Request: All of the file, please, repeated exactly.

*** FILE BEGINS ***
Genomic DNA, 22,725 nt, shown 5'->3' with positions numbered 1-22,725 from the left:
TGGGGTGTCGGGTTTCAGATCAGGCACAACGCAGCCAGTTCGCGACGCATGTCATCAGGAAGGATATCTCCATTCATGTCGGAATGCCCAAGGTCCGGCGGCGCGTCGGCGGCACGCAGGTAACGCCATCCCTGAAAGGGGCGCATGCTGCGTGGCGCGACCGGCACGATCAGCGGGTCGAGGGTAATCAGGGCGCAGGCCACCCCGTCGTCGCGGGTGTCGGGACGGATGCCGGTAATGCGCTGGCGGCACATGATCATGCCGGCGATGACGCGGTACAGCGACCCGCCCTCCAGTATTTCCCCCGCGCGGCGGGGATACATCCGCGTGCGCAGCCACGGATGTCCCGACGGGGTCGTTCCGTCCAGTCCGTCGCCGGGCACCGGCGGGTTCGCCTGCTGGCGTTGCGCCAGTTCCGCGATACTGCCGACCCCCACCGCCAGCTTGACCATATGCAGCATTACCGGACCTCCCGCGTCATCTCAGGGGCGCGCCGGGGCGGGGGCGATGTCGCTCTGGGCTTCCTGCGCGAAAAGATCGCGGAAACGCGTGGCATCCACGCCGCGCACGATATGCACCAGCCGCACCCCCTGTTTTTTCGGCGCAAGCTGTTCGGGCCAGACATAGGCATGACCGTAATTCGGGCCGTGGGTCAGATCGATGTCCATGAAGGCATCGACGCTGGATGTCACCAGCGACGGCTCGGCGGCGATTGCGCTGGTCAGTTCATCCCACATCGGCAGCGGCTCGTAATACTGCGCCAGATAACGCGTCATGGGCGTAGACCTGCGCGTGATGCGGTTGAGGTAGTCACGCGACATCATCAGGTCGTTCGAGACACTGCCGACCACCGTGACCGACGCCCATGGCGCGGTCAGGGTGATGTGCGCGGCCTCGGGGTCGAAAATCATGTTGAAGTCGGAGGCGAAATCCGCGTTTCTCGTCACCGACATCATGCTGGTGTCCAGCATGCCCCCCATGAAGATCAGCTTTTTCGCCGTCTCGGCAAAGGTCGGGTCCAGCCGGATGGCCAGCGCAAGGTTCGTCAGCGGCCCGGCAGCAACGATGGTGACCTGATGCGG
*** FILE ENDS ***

Genomic DNA, 22,725 nt, shown 5'->3' with positions numbered 1-22,725 from the left:
TGGGGTGTCGGGTTTCAGATCAGGCACAACGCAGCCAGTTCGCGACGCATGTCATCAGGAAGGATATCTCCATTCATGTCGGAATGCCCAAGGTCCGGCGGCGCGTCGGCGGCACGCAGGTAACGCCATCCCTGAAAGGGGCGCATGCTGCGTGGCGCGACCGGCACGATCAGCGGGTCGAGGGTAATCAGGGCGCAGGCCACCCCGTCGTCGCGGGTGTCGGGACGGATGCCGGTAATGCGCTGGCGGCACATGATCATGCCGGCGATGACGCGGTACAGCGACCCGCCCTCCAGTATTTCCCCCGCGCGGCGGGGATACATCCGCGTGCGCAGCCACGGATGTCCCGACGGGGTCGTTCCGTCCAGTCCGTCGCCGGGCACCGGCGGGTTCGCCTGCTGGCGTTGCGCCAGTTCCGCGATACTGCCGACCCCCACCGCCAGCTTGACCATATGCAGCATTACCGGACCTCCCGCGTCATCTCAGGGGCGCGCCGGGGCGGGGGCGATGTCGCTCTGGGCTTCCTGCGCGAAAAGATCGCGGAAACGCGTGGCATCCACGCCGCGCACGATATGCACCAGCCGCACCCCCTGTTTTTTCGGCGCAAGCTGTTCGGGCCAGACATAGGCATGACCGTAATTCGGGCCGTGGGTCAGATCGATGTCCATGAAGGCATCGACGCTGGATGTCACCAGCGACGGCTCGGCGGCGATTGCGCTGGTCAGTTCATCCCACATCGGCAGCGGCTCGTAATACTGCGCCAGATAACGCGTCATGGGCGTAGACCTGCGCGTGATGCGGTTGAGGTAGTCACGCGACATCATCAGGTCGTTCGAGACACTGCCGACCACCGTGACCGACGCCCATGGCGCGGTCAGGGTGATGTGCGCGGCCTCGGGGTCGAAAATCATGTTGAAGTCGGAGGCGAAATCCGCGTTTCTCGTCACCGACATCATGCTGGTGTCCAGCATGCCCCCCATGAAGATCAGCTTTTTCGCCGTCTCGGCAAAGGTCGGGTCCAGCCGGATGGCCAGCGCAAGGTTCGTCAGCGGCCCGGCAGCAACGATGGTGACCTGATGCGG